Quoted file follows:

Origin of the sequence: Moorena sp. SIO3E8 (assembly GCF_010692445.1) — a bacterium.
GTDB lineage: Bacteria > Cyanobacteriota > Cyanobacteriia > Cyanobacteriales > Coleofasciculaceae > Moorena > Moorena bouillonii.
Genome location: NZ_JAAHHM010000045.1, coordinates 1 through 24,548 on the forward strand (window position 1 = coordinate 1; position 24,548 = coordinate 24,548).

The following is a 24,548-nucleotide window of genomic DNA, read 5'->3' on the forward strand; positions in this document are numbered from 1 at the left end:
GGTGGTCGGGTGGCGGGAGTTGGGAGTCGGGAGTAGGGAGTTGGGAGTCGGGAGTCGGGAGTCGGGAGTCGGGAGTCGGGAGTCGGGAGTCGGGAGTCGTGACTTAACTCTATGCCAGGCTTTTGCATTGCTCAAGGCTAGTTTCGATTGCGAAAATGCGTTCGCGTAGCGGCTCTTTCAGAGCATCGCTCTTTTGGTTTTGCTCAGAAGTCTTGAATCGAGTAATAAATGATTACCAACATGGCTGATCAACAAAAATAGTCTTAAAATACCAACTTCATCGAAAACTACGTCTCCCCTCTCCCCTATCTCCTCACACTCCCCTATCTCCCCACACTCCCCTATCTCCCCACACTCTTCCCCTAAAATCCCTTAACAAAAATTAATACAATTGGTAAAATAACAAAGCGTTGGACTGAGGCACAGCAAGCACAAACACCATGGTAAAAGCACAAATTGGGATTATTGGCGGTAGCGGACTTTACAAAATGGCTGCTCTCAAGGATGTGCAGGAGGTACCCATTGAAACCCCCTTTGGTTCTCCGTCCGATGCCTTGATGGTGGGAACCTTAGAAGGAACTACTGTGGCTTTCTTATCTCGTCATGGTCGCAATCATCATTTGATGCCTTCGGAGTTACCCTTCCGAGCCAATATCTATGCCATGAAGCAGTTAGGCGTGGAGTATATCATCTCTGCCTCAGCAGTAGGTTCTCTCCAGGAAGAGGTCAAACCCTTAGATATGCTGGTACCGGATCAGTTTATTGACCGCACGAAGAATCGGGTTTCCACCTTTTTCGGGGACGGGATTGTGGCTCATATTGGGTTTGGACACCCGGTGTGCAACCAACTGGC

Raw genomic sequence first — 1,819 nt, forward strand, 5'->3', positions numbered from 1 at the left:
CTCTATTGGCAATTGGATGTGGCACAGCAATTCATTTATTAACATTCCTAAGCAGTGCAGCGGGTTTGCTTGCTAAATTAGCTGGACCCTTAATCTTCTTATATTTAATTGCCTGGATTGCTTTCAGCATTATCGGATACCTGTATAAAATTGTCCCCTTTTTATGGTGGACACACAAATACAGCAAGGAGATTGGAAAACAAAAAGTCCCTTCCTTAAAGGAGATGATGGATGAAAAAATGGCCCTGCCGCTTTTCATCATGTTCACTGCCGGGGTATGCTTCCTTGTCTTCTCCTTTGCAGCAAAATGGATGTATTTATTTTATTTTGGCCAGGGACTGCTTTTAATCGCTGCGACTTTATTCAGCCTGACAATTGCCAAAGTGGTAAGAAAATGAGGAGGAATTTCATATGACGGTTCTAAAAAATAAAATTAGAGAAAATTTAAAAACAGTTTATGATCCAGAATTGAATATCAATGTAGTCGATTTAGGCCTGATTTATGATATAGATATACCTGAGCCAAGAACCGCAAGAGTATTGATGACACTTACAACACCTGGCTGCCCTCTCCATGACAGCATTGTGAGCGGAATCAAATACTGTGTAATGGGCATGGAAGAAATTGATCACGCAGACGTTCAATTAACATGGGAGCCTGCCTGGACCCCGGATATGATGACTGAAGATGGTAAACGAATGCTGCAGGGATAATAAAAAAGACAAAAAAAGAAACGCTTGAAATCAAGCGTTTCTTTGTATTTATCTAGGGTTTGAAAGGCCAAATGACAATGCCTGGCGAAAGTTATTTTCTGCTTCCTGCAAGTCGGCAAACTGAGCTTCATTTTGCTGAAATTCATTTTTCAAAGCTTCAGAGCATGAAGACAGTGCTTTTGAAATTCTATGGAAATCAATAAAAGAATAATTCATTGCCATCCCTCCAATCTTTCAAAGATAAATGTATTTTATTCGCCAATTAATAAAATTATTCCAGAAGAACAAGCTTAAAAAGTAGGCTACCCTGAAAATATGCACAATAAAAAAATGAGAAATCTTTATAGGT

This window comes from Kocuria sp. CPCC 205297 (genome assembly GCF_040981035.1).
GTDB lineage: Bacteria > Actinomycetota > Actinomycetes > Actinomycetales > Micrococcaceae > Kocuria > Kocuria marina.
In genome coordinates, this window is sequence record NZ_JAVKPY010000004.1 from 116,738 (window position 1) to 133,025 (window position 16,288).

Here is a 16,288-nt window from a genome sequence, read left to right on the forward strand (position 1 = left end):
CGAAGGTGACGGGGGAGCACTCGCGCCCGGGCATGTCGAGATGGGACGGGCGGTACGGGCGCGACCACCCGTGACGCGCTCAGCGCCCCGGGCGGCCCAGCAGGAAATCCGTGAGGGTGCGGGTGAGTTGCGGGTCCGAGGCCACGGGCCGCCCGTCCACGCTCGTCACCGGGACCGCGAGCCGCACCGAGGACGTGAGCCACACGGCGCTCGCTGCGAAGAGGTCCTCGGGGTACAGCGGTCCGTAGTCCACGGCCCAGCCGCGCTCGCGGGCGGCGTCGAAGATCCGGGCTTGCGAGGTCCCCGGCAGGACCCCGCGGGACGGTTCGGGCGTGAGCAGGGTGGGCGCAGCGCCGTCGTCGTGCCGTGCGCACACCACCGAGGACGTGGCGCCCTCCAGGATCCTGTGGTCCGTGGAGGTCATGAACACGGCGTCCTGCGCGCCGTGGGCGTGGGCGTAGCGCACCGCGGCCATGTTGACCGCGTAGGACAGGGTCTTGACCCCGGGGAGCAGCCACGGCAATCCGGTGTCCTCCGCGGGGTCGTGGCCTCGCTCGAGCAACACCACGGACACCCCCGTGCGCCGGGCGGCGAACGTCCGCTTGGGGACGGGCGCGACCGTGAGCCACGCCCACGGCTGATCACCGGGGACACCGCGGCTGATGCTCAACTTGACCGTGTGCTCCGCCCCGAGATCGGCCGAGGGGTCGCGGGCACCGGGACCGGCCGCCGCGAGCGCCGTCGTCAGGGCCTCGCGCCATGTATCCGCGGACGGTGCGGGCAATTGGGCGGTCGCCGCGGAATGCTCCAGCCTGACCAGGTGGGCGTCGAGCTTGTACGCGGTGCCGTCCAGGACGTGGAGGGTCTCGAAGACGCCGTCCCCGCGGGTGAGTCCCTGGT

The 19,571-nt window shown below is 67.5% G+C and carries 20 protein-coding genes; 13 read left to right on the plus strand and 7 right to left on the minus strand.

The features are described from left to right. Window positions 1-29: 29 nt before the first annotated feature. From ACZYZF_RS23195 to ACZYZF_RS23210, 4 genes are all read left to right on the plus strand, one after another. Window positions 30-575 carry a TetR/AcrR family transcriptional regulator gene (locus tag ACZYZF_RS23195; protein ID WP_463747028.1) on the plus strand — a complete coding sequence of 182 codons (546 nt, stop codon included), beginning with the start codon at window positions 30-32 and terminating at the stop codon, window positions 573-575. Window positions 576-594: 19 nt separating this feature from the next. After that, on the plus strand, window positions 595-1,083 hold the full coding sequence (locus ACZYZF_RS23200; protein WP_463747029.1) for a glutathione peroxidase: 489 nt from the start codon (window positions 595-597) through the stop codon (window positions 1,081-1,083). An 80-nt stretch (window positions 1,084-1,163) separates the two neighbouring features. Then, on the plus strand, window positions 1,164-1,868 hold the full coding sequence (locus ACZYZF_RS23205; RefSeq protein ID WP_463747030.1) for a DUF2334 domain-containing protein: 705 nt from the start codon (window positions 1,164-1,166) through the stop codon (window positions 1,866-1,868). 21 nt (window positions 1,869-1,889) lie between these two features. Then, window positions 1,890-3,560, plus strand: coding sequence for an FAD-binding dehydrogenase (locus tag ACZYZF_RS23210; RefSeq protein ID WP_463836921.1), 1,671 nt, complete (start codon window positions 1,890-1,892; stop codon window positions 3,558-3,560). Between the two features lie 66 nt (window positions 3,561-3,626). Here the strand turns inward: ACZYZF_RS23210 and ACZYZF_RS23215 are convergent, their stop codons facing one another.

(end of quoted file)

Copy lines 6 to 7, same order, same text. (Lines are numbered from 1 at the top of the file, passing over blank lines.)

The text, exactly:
Raw genomic sequence first — 1,819 nt, forward strand, 5'->3', positions numbered from 1 at the left:
CTCTATTGGCAATTGGATGTGGCACAGCAATTCATTTATTAACATTCCTAAGCAGTGCAGCGGGTTTGCTTGCTAAATTAGCTGGACCCTTAATCTTCTTATATTTAATTGCCTGGATTGCTTTCAGCATTATCGGATACCTGTATAAAATTGTCCCCTTTTTATGGTGGACACACAAATACAGCAAGGAGATTGGAAAACAAAAAGTCCCTTCCTTAAAGGAGATGATGGATGAAAAAATGGCCCTGCCGCTTTTCATCATGTTCACTGCCGGGGTATGCTTCCTTGTCTTCTCCTTTGCAGCAAAATGGATGTATTTATTTTATTTTGGCCAGGGACTGCTTTTAATCGCTGCGACTTTATTCAGCCTGACAATTGCCAAAGTGGTAAGAAAATGAGGAGGAATTTCATATGACGGTTCTAAAAAATAAAATTAGAGAAAATTTAAAAACAGTTTATGATCCAGAATTGAATATCAATGTAGTCGATTTAGGCCTGATTTATGATATAGATATACCTGAGCCAAGAACCGCAAGAGTATTGATGACACTTACAACACCTGGCTGCCCTCTCCATGACAGCATTGTGAGCGGAATCAAATACTGTGTAATGGGCATGGAAGAAATTGATCACGCAGACGTTCAATTAACATGGGAGCCTGCCTGGACCCCGGATATGATGACTGAAGATGGTAAACGAATGCTGCAGGGATAATAAAAAAGACAAAAAAAGAAACGCTTGAAATCAAGCGTTTCTTTGTATTTATCTAGGGTTTGAAAGGCCAAATGACAATGCCTGGCGAAAGTTATTTTCTGCTTCCTGCAAGTCGGCAAACTGAGCTTCATTTTGCTGAAATTCATTTTTCAAAGCTTCAGAGCATGAAGACAGTGCTTTTGAAATTCTATGGAAATCAATAAAAGAATAATTCATTGCCATCCCTCCAATCTTTCAAAGATAAATGTATTTTATTCGCCAATTAATAAAATTATTCCAGAAGAACAAGCTTAAAAAGTAGGCTACCCTGAAAATATGCACAATAAAAAAATGAGAAATCTTTATAGGT